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Upon our arrival in Budapest, our first step was to navigate the train and tram system with minimal instructions available in English - it's interesting what one can accomplish simply by blindly putting money in a machine and praying for understanding ticket-takers, should they even come by. The initial train was very Soviet-era, as was the trip from the airport into the city center - I began to fear for a year of industrial buildings and cement blocks. Thankfully, the tram, metro, and most of the city itself are very modern and Western European looking - and no surprise at all, there are now shopping malls, 100% of which are styled after Western malls. Ha!
Arriving in Budapest
Olivia R Holcombe
Where to begin? We got here after 30+ long, severely sleep-deprived hours via Philadelphia, Frankfurt, and finally, Budapest, the only help coming from the extremely Aryan flight attendant who formed an immediate crush on Candace and was therefore more than happy to cater to our every need (sparkling wine and chocolates not the least of them - and, p.s., you can drink for free on international flights. Who knew?)
Our hostel was lovely, though the single Korean man who runs it was rather depressing, only in the fact that he literally never left - he ran the thing by himself (in order to save money), was constantly there as a result (and also constantly cleaning, the cleanliness of which I appreciate, though his appearance instantly at the conclusion of one taking a shower was rather unnerving), and was also, as a result, exceedingly lonely, so we spent lots of our time there chatting with him. He is hoping to rent out the entire hostel to a school group or such for the month of January so he can go home - so think good thoughts for that!
After meeting with two different realtors and seeing a number of places, we ended up with one in a fantastic location - right on a main street with a tram line, metro stop, grocery store, coffee shop with Wi-Fi, and within walking distance to most everything else.
||We spent the first several days walking around the Pest side of the city (which is divided into two parts by the Danube: Buda and Pest), in order to get a feel for the different districts (the city is divided into approximately 13) so we'd have a good idea of where we might want to find an apartment.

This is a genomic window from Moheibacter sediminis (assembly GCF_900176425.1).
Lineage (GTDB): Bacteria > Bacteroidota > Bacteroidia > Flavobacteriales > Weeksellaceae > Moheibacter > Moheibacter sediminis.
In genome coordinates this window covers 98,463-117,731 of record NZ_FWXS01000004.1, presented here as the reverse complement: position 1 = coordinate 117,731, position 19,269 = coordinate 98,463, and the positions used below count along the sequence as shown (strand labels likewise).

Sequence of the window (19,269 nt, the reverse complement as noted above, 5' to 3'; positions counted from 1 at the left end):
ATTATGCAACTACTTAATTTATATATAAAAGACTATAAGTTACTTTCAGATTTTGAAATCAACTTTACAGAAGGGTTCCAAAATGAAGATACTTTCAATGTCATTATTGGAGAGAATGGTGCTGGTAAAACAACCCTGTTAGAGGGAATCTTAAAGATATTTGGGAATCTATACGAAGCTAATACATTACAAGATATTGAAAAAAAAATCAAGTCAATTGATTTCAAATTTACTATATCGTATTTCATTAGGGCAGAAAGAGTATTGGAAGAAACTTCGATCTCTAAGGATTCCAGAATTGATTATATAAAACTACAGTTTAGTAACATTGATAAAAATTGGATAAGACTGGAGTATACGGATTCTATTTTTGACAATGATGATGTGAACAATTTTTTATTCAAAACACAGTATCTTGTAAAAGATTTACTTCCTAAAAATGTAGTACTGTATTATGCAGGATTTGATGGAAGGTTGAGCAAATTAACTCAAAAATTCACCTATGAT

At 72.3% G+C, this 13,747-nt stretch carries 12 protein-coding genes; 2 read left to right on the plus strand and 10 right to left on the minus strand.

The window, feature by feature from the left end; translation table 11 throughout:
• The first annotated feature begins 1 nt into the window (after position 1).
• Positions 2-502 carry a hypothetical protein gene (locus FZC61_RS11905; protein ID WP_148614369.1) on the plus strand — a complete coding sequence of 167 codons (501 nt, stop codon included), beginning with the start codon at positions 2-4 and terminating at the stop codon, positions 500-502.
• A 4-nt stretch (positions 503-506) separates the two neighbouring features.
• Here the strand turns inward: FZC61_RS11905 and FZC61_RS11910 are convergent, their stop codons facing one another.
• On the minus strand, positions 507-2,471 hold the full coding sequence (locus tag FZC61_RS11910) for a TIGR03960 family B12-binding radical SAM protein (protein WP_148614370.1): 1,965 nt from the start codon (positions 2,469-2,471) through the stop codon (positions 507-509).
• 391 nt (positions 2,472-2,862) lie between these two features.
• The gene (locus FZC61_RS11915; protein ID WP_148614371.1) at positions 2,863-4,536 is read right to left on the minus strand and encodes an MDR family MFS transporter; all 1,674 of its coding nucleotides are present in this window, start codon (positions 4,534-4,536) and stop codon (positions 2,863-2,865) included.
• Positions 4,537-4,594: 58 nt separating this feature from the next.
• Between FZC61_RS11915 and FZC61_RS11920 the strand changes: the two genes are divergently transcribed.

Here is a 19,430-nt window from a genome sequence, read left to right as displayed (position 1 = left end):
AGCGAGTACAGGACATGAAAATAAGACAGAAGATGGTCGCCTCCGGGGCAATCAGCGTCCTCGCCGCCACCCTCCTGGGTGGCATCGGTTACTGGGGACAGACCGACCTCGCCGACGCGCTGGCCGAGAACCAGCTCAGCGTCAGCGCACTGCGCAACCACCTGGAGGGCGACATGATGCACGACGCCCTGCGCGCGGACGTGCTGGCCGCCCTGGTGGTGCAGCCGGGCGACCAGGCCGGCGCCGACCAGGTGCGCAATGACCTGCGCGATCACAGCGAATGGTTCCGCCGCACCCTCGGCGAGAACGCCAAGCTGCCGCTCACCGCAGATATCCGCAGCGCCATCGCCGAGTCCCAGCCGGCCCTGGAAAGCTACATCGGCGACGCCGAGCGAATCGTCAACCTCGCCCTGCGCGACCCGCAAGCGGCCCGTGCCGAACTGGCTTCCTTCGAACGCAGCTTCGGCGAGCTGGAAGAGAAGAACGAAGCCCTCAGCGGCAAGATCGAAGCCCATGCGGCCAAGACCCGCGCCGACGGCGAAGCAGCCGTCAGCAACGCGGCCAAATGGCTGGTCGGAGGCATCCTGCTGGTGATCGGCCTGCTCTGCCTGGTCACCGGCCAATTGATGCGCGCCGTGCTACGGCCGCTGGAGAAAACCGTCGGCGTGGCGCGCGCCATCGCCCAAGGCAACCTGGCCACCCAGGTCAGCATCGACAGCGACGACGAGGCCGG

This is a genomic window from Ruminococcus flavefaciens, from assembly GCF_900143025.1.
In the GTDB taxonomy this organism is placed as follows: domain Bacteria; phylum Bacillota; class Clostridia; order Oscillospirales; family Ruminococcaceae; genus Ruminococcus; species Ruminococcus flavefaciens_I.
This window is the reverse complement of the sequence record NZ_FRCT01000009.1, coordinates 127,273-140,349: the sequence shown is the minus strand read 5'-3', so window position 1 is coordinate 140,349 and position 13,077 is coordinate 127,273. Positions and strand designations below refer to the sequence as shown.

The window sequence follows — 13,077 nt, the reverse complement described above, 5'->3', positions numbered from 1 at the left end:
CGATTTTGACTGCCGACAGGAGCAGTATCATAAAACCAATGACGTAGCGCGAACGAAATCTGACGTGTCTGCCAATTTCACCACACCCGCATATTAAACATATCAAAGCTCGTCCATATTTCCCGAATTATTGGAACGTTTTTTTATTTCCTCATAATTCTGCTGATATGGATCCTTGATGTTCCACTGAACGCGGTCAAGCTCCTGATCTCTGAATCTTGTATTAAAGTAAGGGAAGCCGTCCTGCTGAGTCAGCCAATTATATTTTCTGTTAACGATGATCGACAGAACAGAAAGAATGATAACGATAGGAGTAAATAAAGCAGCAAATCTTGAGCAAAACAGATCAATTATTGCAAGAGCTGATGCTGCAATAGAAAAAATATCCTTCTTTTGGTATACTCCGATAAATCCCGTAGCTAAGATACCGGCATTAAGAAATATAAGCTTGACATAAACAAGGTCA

An interesting nuance to the apartment-rental scene here is, in addition to rent & utilities, we pay a "common cost" - I 'm assuming for trash pickup (trash bins on the bottom floor by the escalator) and maybe elevator maintenance? Not quite sure what else, as there is no cable or internet...
The apartment itself smelled like old pickles upon first entering - tantalizing, I know - and the remnants of that smell remain even after an extensive bleaching. Thanks to IKEA and Vanilla-Scented candles, we are able to avoid feeling trapped in an abandoned concession stand! Other quirks (a huge part of making the most of this adventure is putting a positive spin on things) in the apartment include a toilet room, utterly separate (not even sharing a door with) the shower and sink room; a shower head that is detached, such that it is necessary to hold it between my knees while soaping up; a hot water heater that is dependent on a gas-powered flame, such that hot water requires turning the hot water knob all the way on, hearing the flame light up, and waiting for the water to become warm/scalding, which it will do only for a moment before becoming ice-cold, and then heading back into scalding territory again; the gas oven/stove that requires matches to light (please let's not tell Grandmother about this particular detail ...)), and the gas heater that manages to keep the 5-feet closest to it warm, not including the shower room/toilet room, leading to some very interesting mornings ...
Oh, and did I mention that all of the apartments seem to come equipped with a washing-machine (yay), but no dryer - so our clothes are positioned on a clothesline attached to a pulley-system that allows them to dry over the course of approximately two days in the upper reaches of our 15-foot tall kitchen?
As hard as it is to believe, it's quite charming! All part of the Candace and Olivia adventure, which is what we signed on for when we boarded this crazy train.